USC Marshall School of Business
University of Southern California

Ben Alexander


Ben Alexander holds an MA in American Literature from Columbia University and a PhD in American Literature from the Graduate Center of the City University of New York.  Concurrent with his graduate study Alexander work as Rare Books and Manuscripts Specialist for the New York Public Library.

Alexander's teaching career includes (in chronological order): UCLA School of Information (Post-Doc), Queens College School of Information (Assistant Professor, Director of Archival Studies & Director of Special Collections for Queens College Libraries); Stanford University (Visiting Scholar Department of English and Digital Lit. Lab); Sichuan University (Associate Professor and Associate American Studies) and Harvard University (Visiting Scholar, Department of English).  He has also taught seminars on Archival Studies and American Studies at universities across Europe and China.

Alexander has published articles many national journals including: the American Archivist, Archival Science, and the New England Quarterly.  He has co-edited one volume Community Archives: Shaping Memory (Facet) and a special edition, Archiving Activism (Archival Science).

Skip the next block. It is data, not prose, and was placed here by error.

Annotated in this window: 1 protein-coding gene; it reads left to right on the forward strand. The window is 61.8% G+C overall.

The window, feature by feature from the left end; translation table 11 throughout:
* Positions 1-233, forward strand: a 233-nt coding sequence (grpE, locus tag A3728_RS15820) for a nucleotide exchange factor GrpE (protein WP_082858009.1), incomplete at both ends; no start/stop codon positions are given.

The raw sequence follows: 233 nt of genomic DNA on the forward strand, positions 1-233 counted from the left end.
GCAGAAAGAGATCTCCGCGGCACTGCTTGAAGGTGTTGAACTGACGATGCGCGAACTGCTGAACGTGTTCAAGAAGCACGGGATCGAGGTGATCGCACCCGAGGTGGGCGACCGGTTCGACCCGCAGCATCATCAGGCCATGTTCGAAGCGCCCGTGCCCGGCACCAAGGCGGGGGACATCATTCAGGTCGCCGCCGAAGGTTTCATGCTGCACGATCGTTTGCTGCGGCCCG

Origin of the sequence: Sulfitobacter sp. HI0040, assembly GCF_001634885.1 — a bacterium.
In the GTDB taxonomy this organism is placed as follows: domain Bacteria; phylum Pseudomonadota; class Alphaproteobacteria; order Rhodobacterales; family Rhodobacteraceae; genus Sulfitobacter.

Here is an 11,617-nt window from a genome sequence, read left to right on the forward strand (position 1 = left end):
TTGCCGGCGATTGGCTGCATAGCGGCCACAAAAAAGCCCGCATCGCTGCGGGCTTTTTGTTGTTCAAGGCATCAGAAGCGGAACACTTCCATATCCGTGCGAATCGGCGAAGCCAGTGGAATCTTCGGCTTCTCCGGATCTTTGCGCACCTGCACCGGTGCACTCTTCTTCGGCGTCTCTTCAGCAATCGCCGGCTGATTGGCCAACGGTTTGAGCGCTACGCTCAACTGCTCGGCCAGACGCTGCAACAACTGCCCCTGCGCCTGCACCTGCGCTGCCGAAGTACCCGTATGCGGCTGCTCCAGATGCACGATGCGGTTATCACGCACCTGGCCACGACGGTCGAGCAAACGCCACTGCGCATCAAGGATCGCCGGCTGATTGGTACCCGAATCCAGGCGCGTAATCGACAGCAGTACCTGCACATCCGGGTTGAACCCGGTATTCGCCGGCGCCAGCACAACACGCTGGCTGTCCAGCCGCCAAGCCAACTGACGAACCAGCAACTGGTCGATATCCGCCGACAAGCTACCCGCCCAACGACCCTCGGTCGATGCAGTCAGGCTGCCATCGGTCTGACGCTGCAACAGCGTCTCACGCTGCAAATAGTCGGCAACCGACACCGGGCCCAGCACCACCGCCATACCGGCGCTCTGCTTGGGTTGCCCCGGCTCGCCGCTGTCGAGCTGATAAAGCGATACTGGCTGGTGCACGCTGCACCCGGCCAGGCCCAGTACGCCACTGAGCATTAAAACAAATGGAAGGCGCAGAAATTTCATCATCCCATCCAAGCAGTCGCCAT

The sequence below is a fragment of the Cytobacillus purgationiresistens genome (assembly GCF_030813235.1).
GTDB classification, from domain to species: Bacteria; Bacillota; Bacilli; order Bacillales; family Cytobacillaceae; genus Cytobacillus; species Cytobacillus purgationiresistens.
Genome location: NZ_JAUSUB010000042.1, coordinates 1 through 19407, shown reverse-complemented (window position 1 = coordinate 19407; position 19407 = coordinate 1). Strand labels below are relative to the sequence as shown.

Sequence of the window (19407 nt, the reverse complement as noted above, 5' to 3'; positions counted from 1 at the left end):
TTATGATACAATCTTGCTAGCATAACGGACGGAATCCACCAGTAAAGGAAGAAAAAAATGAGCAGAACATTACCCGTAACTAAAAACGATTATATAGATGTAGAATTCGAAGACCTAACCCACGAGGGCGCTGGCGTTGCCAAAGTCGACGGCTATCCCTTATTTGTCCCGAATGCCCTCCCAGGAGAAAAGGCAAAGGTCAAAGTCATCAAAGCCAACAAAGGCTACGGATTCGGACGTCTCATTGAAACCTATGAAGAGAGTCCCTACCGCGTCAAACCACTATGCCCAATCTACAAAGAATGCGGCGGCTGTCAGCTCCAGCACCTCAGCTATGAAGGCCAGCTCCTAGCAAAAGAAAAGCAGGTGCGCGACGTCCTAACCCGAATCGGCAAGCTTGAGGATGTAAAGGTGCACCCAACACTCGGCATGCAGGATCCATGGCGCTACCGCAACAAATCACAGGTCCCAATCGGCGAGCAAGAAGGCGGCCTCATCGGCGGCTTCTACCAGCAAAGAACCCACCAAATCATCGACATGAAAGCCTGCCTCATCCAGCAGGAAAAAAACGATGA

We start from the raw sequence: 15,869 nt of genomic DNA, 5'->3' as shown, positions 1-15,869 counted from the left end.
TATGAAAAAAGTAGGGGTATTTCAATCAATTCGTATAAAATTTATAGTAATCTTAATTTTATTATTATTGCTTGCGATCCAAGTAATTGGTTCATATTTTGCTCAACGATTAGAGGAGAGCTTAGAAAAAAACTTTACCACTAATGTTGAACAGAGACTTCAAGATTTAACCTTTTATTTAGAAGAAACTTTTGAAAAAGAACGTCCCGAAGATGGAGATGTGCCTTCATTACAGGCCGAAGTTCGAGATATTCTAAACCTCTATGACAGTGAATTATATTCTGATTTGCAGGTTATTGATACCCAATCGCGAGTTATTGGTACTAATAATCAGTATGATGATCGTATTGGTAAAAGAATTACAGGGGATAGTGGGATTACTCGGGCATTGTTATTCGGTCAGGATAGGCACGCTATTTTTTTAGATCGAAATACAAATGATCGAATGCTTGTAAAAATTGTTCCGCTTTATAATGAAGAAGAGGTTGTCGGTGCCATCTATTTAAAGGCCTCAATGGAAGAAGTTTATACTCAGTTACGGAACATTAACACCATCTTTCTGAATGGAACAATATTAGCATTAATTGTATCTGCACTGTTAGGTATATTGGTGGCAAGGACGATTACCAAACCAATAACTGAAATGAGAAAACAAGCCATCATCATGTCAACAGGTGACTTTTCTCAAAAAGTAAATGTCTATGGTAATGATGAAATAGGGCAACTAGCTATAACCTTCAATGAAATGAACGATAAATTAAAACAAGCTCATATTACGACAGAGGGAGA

Currently Alexander is completing a monograph entitled, Yaddo: Shaping the American Century (Cornell University Press), and completing (as editor) a special edition of the European Journal of American Studies entitled, From Memory to Marriage: The Archive, Political Agency and the Advance of LGBTQ+ Rights in America.  Alexander is beginning two new editorial projects a volume for Brill entitled, When American Television Became American Literature and a volume for Facet entitled, Activist Archivists and Archival Activisms: The Posthumous Challenge of 21st Century Social Justice.

Alexander is also working with graduate students from USC developing several (related) DH projects that assume globally comparativist perspectives: The American Century Project, The China Century Project and Imagining Reimaging Lost Cause Mythologies.

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